The Atrato River (Spanish: Río Atrato) is a river of northwestern Colombia. It rises in the slopes of the Western Cordillera and flows almost due north to the Gulf of Urabá (or Gulf of Darién), where it forms a large, swampy delta. Its course crosses the Chocó Department, forming that department's border with neighboring Antioquia in two places. Its total length is about 650 km (400 mi), and it is navigable as far as Quibdó (400 km / 250 mi), the capital of the department.
Watershed of the Atrato River
The river’s total length is about 650 km (400 mi), and it is navigable as far as Quibdó (400 km / 250 mi), the capital of the department.
Flowing through a narrow valley between the Cordillera and coastal range, it has only short tributaries, the principal ones being the Truandó, the Sucio, and the Murrí rivers. The gold and platinum mines of Chocó line some of its confluence, and the river sands are auriferous. Mining and its toxic leavings have adversely affected river and environmental quality, damaging habitat for many species and affecting the ethnic groups: the predominately Afro-Colombian and Native American indigenous peoples who live along the river. The river is one of the few ways to move around in the Chocó region.
Northwestern Colombia encompasses an area of great diversity in wildlife. During the Pleistocene era at the height of the Atrato river, where it intersected the Cauca-Magdalena, the area was covered by a sea. It is proposed that this created a geographic barrier that may have caused many species to diverge through the process of allopatric speciation. For example, Philip Hershkovitz proposed that the cotton-top tamarin (Saguinus oedipus) and the white-footed tamarin (Saguinus leocopus) diverged because of the rise of the Atrato, and today they are principally separated by the river.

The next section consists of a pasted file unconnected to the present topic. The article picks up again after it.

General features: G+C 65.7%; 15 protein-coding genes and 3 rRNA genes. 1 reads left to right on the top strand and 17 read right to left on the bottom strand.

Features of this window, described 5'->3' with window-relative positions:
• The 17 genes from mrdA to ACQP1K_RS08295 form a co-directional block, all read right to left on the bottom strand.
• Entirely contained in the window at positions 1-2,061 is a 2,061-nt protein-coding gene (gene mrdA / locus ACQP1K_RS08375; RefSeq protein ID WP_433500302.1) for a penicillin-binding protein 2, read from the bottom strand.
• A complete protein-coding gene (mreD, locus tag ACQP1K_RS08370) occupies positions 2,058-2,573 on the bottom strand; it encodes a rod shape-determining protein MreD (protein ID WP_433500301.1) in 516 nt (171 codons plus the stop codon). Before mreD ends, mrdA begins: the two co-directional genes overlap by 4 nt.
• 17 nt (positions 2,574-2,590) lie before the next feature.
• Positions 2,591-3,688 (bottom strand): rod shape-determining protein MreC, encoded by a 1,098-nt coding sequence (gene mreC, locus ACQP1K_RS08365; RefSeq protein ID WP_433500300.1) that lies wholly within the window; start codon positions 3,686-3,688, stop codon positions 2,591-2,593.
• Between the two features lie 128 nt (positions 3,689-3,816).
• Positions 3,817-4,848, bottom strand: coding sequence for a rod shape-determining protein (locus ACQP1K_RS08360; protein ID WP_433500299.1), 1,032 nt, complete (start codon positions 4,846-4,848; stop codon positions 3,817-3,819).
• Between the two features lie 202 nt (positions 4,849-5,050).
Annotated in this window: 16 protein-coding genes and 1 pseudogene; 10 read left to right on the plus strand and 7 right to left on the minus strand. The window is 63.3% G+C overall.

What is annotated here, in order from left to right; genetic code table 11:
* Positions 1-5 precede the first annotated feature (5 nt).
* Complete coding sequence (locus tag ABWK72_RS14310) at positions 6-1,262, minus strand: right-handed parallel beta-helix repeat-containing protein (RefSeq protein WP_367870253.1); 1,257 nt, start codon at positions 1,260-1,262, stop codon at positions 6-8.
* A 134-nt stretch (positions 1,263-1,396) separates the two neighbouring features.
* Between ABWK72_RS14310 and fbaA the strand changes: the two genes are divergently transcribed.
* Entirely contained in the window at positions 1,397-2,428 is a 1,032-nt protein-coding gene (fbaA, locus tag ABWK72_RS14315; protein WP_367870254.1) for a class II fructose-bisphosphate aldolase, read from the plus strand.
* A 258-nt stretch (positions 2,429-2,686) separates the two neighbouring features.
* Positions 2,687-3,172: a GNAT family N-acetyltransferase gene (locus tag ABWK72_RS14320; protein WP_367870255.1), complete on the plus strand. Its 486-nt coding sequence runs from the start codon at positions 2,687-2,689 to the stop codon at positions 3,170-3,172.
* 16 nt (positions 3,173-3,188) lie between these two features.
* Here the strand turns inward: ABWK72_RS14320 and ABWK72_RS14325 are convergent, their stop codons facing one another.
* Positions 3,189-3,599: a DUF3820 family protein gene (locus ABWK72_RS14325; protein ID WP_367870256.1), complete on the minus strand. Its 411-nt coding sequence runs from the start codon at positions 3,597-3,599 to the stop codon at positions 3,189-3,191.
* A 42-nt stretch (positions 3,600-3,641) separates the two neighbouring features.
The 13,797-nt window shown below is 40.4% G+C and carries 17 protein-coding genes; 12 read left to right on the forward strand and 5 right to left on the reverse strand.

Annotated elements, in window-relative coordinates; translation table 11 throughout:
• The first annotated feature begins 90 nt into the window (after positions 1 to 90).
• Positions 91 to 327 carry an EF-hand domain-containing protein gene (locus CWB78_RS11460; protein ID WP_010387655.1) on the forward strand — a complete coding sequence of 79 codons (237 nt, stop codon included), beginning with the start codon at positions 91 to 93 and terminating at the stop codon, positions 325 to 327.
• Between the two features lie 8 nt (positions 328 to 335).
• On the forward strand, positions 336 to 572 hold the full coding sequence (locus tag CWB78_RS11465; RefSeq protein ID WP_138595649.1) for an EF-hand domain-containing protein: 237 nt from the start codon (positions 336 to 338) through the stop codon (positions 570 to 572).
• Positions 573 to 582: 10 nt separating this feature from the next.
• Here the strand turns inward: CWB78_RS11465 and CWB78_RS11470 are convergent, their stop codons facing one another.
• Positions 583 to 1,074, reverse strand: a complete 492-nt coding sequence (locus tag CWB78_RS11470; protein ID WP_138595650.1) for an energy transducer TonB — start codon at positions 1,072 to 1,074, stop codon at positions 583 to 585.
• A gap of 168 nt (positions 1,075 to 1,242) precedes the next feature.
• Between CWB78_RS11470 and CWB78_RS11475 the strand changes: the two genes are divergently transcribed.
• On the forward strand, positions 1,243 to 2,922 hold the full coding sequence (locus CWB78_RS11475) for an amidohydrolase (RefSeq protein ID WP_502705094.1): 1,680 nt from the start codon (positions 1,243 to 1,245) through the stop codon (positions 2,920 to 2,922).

In the 19th and early 20th centuries, the San Juan and the Atrato rivers attracted considerable attention as part of a feasible route for a trans-isthmian canal in Colombia. William Kennish, an engineer and inventor from the Isle of Man and Royal British Navy veteran, proposed an aqueduct making use of the Atrato River and its tributary, the Truando River, to cross the Colombian isthmus. After publishing a report in 1855 on this proposal for a New York firm, he was chosen to guide a US military expedition to explore and survey the proposed project in Colombia. In the early 20th century, the United States built the Panama Canal instead.
In November 2016 the Constitutional Court of Colombia ruled that the Atrato River basin possesses rights to "protection, conservation, maintenance, and restoration." This ruling came about as a result of degradation to the river basin from mining, which has adversely affected nature and harmed Afro-Colombian and Indigenous peoples and their cultures. The court referred to the New Zealand declaration of the Whanganui River as a legal person holding environmental personhood. The court ordered that joint guardianship would be undertaken in the representation of the Atrato River basin. Similarly to the New Zealand declaration, the representatives would come from the national government and the Indigenous peoples living in the basin.
- public domain: Chisholm, Hugh, ed. (1911). "Atrato". Encyclopædia Britannica. 2 (11th ed.). Cambridge University Press. p. 876. One or more of the preceding sentences incorporates text from a publication now in the
- Hershkovitz, P (1977). Living New World Monkeys (Platyrrhini): with an introduction to Primates.
- Stimpson, Robert (2011). William Kennish Manninagh Dooie - True Manxman (1st ed.). Ramsey, Isle of Man: Lily. ISBN 9781907945083.
- "Interoceanic river aqueduct connecting the Pacific and Atlantic Oceans: [Colombia] (map)". Library of Congress. c. 1855. Retrieved 6 April 2020.
- "Press Release: Colombia Constitutional Court Finds Atrato River Possesses Rights". CELDF (Press release). 2017-05-04. Retrieved 2019-03-25.